At the very least you have to wonder what could have become of them. Cheerful Insanity is an interesting curio, and you can see Peter Giles maybe developing into a sort of Syd Barrett-type character. What if “She is Loaded” had become a hit? Would King Crimson have ever formed? If not, would we know about Yes or Genesis today? Would we even have a Gentle Giant? An archival release, The Brondesbury Tapes, offers some clues, with material intended for a follow-up release. Ian MacDonald joined up with the group at this time, along with future-Fairport Convention singer Judy Dyble, and you can see them start to head into deeper water; the songs are slightly longer and a bit more psychedelic, and with Dyble the group had a stronger and more serious voice to work with. You can hear some future King Crimson vibes here – early takes on “I Talk to the Wind” and “Why You Don’t Drop In?” (not recorded by KC in studio, but often played live) appear, plus of course there’s the presence of Ian McDonald, who would dominate most of the songwriting of In the Court. Meanwhile you get to hear Fripp do more of his dexterous guitar runs, though his songwriting had yet to amount to much. An album with both Giles brothers, Fripp, Dyble, and MacDonald really could’ve been something, but the flopping of Cheerful Insanity likely put a stop to that. Peter Giles left the band, and his shoes would be filled by a 21-year old bassist named Greg Lake. The rest, as they say, is history.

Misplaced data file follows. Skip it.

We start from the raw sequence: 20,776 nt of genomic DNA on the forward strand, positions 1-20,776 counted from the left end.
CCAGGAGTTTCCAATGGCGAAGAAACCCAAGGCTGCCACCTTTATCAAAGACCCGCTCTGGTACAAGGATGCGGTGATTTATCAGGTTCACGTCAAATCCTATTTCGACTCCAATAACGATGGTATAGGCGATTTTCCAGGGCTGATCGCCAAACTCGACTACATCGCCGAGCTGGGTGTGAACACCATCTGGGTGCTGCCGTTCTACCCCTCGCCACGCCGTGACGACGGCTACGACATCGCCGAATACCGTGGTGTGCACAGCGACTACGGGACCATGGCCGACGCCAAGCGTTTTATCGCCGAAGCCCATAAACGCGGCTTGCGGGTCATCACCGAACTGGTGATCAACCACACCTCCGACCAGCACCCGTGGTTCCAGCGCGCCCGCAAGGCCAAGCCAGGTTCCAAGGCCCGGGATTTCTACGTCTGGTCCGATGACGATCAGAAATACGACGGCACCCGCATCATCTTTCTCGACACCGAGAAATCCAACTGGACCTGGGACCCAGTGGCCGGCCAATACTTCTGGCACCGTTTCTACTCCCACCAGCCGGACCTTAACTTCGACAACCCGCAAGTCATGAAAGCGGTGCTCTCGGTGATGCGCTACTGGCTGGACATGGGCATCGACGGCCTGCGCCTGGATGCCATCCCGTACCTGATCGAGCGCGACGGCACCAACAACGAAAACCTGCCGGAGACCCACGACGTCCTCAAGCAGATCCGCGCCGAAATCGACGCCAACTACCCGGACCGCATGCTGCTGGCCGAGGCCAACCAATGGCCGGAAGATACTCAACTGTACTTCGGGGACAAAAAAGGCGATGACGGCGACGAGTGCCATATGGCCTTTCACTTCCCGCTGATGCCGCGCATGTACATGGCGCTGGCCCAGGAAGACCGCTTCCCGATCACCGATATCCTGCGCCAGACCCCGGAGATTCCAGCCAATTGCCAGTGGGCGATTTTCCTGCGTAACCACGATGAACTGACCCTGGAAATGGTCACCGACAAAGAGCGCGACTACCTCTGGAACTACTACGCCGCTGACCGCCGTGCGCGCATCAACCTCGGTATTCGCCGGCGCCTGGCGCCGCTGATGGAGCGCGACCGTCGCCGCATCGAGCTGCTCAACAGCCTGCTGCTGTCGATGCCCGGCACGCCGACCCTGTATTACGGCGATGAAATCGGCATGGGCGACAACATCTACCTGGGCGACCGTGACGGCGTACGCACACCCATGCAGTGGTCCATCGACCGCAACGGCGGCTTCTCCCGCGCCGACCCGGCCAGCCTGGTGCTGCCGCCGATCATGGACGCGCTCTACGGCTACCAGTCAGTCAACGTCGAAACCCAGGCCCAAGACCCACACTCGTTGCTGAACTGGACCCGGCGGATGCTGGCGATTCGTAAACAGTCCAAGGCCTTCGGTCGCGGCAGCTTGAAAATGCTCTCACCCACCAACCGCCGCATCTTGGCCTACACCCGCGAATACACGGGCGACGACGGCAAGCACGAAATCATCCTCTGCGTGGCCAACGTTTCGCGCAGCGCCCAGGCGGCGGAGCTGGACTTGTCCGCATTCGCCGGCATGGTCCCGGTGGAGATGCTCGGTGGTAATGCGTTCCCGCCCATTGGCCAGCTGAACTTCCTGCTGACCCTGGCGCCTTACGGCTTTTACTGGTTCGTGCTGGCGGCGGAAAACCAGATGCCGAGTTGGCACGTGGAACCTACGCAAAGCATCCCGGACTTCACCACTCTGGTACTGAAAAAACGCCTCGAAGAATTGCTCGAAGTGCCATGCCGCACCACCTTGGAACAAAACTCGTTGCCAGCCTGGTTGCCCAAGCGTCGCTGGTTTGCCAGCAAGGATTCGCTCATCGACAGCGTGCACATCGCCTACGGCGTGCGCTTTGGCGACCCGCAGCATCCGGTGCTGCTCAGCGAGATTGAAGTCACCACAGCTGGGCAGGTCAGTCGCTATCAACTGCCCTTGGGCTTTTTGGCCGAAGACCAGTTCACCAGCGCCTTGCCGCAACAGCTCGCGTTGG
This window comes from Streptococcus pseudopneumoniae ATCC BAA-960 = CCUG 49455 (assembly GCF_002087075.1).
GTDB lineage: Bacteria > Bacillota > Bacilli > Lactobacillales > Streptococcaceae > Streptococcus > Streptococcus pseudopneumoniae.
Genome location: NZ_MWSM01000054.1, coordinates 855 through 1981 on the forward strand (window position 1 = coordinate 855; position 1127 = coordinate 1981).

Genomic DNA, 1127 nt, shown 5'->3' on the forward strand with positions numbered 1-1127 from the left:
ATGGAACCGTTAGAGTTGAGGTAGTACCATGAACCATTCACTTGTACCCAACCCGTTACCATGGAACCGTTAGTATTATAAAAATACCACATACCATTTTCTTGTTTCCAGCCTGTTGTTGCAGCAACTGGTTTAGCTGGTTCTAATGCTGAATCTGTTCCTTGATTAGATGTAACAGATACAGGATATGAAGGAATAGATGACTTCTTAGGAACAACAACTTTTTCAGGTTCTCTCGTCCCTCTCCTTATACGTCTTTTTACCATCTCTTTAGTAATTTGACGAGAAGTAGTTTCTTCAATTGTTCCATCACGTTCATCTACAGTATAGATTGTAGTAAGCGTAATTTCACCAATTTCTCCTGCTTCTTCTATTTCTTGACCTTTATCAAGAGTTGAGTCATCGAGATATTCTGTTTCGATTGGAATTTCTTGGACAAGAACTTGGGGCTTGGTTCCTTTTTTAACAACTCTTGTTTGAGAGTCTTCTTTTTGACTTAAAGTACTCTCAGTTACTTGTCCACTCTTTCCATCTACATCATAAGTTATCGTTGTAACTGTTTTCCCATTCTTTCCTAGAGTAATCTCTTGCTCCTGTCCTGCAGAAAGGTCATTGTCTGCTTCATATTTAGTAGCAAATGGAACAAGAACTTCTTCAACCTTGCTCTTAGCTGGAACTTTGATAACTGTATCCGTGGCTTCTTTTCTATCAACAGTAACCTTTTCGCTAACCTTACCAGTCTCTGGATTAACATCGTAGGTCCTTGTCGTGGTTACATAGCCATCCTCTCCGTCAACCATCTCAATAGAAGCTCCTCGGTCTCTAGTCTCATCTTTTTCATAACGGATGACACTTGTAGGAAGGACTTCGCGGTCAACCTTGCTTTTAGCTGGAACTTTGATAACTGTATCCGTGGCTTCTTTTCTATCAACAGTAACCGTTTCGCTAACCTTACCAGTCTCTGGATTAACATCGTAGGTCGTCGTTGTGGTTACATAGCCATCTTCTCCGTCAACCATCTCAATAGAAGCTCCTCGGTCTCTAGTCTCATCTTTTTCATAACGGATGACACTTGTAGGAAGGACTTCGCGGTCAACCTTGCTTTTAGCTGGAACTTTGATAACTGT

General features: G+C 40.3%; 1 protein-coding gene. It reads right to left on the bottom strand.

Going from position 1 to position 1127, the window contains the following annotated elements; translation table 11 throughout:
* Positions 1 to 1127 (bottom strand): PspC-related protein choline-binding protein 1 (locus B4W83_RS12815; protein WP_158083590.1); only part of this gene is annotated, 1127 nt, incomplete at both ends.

It is unfortunate that many of these guys didn’t have longer careers. Due to their jazzy background and willingness to try all sorts of wild ideas, a lot of unique and fascinating musicians wound up hanging out in the King Crimson circle between 1968 and 1971, but many of them would fall into obscurity (any idea what Sinfield’s been up to lately?). Of course constant turnover was a defining feature of the early Crimson, who went through three full rhythm sections before stumbling upon the classic Bruford/Wetton lineup (which lasted only a little over two years, but hey). The initial flash success of Crimso scared off MacDonald and the remaining Giles right away, who cut an album together in 1970 (simply called MacDonald and Giles). It’s good but slightly underdeveloped – perhaps this is what GG&F may have wound up sounding like. As most Crimson fans know, MacDonald wanted to rejoin Crimson after Red, but Fripp suddenly broke up the band. That’s King Crimson for you – always flirting with (and often achieving) greatness, but also a constant question of what could have been.